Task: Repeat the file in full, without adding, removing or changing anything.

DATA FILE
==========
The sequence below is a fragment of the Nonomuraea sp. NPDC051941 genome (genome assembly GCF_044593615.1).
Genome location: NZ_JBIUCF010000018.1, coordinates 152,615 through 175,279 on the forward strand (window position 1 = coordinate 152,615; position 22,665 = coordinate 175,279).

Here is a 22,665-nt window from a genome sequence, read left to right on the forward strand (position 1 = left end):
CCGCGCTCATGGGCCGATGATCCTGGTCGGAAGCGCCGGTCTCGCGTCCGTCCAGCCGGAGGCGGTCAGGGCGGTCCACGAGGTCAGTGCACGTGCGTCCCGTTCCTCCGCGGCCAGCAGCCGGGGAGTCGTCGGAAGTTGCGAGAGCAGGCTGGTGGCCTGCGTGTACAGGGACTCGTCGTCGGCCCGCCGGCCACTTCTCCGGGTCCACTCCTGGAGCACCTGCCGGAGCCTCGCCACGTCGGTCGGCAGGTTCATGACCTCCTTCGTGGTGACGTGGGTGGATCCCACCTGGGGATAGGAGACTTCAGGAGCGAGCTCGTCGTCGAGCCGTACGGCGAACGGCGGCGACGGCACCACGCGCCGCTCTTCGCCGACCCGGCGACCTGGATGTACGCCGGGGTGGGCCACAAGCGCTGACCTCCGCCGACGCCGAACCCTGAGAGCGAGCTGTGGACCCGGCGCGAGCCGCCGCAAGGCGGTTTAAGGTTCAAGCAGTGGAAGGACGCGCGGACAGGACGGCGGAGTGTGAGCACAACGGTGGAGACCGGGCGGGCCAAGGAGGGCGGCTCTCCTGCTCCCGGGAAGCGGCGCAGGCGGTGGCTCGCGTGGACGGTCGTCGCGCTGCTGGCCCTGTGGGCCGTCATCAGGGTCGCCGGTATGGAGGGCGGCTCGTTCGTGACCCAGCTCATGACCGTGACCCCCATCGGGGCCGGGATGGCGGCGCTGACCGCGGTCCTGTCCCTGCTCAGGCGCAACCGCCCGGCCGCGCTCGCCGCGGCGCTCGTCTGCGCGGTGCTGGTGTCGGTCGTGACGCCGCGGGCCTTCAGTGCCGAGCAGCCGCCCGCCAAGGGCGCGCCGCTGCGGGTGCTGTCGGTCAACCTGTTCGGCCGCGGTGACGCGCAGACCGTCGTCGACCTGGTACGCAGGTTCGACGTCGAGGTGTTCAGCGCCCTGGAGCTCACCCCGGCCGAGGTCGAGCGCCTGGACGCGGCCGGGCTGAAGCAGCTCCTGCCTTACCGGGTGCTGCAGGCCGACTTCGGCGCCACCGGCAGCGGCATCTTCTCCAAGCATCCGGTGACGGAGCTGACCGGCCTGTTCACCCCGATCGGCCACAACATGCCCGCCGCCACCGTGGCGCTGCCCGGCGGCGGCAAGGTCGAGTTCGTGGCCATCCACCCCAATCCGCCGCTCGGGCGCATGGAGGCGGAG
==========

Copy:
The sequence below is a fragment of the Nonomuraea sp. NPDC051941 genome (genome assembly GCF_044593615.1).
Genome location: NZ_JBIUCF010000018.1, coordinates 152,615 through 175,279 on the forward strand (window position 1 = coordinate 152,615; position 22,665 = coordinate 175,279).

Here is a 22,665-nt window from a genome sequence, read left to right on the forward strand (position 1 = left end):
CCGCGCTCATGGGCCGATGATCCTGGTCGGAAGCGCCGGTCTCGCGTCCGTCCAGCCGGAGGCGGTCAGGGCGGTCCACGAGGTCAGTGCACGTGCGTCCCGTTCCTCCGCGGCCAGCAGCCGGGGAGTCGTCGGAAGTTGCGAGAGCAGGCTGGTGGCCTGCGTGTACAGGGACTCGTCGTCGGCCCGCCGGCCACTTCTCCGGGTCCACTCCTGGAGCACCTGCCGGAGCCTCGCCACGTCGGTCGGCAGGTTCATGACCTCCTTCGTGGTGACGTGGGTGGATCCCACCTGGGGATAGGAGACTTCAGGAGCGAGCTCGTCGTCGAGCCGTACGGCGAACGGCGGCGACGGCACCACGCGCCGCTCTTCGCCGACCCGGCGACCTGGATGTACGCCGGGGTGGGCCACAAGCGCTGACCTCCGCCGACGCCGAACCCTGAGAGCGAGCTGTGGACCCGGCGCGAGCCGCCGCAAGGCGGTTTAAGGTTCAAGCAGTGGAAGGACGCGCGGACAGGACGGCGGAGTGTGAGCACAACGGTGGAGACCGGGCGGGCCAAGGAGGGCGGCTCTCCTGCTCCCGGGAAGCGGCGCAGGCGGTGGCTCGCGTGGACGGTCGTCGCGCTGCTGGCCCTGTGGGCCGTCATCAGGGTCGCCGGTATGGAGGGCGGCTCGTTCGTGACCCAGCTCATGACCGTGACCCCCATCGGGGCCGGGATGGCGGCGCTGACCGCGGTCCTGTCCCTGCTCAGGCGCAACCGCCCGGCCGCGCTCGCCGCGGCGCTCGTCTGCGCGGTGCTGGTGTCGGTCGTGACGCCGCGGGCCTTCAGTGCCGAGCAGCCGCCCGCCAAGGGCGCGCCGCTGCGGGTGCTGTCGGTCAACCTGTTCGGCCGCGGTGACGCGCAGACCGTCGTCGACCTGGTACGCAGGTTCGACGTCGAGGTGTTCAGCGCCCTGGAGCTCACCCCGGCCGAGGTCGAGCGCCTGGACGCGGCCGGGCTGAAGCAGCTCCTGCCTTACCGGGTGCTGCAGGCCGACTTCGGCGCCACCGGCAGCGGCATCTTCTCCAAGCATCCGGTGACGGAGCTGACCGGCCTGTTCACCCCGATCGGCCACAACATGCCCGCCGCCACCGTGGCGCTGCCCGGCGGCGGCAAGGTCGAGTTCGTGGCCATCCACCCCAATCCGCCGCTCGGGCGCATGGAGGCGGAG